Hawaii Highways road photos -- Kalawao County

More than a dozen photos below, and links to still more photos and other sources, cover Kalawao County (the Kalaupapa Settlement) on Molokai. They aren't particularly road-oriented, but are included in the Hawaii Highways road photos collection anyway to provide complete coverage of all five of Hawaii's counties. Also, Kalawao County is an important part of Hawaiian history, as a former place of exile for those diagnosed with Hansen's Disease ("leprosy"). It also is the site of the legendary works caring for the exiles, of Father Damien de Vuester in the late 19th century and Mother Marianne Cope who carried on Damien's work after his death. Both were recently canonized as Catholic saints, Damien in 2009 and Marianne in 2012.

Except as otherwise noted, all the photos below are my own, from my October 1999 and June 2005 visits to Molokai.

Kalawao County is on the Kalaupapa Peninsula on the north shore of Molokai. It is a separate county from the rest of Molokai (which is part of Maui County, along with Lanai and uninhabited Kahoolawe), even though many maps don't show Kalawao as a separate county. (For those of you who've heard that Kalawao County isn't for real, the FAQs will set you straight on that point, as well as provide other interesting information about the county.) It is isolated from the rest of Molokai by sea cliffs over a quarter-mile high, with the only land access a tricky mule trail (you can hike it too, but watch out for all those "mule apples"!).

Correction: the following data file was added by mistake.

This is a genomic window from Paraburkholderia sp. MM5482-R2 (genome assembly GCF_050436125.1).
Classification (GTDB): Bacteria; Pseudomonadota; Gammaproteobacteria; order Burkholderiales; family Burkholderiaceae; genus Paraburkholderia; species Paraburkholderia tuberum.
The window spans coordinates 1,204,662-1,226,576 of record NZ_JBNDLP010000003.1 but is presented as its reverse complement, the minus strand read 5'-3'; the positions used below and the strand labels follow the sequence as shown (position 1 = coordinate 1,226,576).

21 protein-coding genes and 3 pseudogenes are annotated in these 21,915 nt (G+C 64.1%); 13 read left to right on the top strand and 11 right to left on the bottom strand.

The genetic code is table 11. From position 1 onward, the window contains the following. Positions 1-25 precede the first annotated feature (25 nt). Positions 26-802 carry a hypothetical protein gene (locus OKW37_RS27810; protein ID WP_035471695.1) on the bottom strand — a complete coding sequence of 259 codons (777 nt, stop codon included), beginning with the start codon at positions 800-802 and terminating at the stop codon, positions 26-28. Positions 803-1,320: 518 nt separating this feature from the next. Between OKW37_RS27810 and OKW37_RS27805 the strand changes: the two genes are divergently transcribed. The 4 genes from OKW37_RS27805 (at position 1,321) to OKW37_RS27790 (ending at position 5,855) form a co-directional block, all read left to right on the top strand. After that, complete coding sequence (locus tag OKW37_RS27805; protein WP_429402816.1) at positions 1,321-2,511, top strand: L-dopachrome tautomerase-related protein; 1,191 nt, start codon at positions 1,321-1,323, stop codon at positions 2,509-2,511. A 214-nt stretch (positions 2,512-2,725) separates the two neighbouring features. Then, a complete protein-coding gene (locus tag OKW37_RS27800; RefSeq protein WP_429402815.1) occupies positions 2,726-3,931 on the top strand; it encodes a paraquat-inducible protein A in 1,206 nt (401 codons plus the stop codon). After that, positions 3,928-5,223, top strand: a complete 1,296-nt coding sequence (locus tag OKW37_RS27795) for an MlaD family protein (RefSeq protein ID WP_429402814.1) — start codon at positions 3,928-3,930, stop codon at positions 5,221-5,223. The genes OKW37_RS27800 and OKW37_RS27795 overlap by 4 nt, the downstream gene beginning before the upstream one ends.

While Kalawao County has few roads and no state or other numbered highways, it has other unique features of interest to "road geeks" (particularly those whose "geekery" includes "county-counting," or trying to visit as many counties as possible -- and Kalawao is one of the harder ones to clinch). Kalawao County has the smallest land area and second-smallest population of any county in the U.S., and is also the only U.S. county where entry is prohibited by law except with state permission (which most tourists can easily obtain, but only through an authorized tour operator).

NOTE: In case you want more detail, clicking any photo below will call up an enlarged, higher-quality (less .jpg compression) version. Those alternate versions have larger file sizes, so please be patient while they download.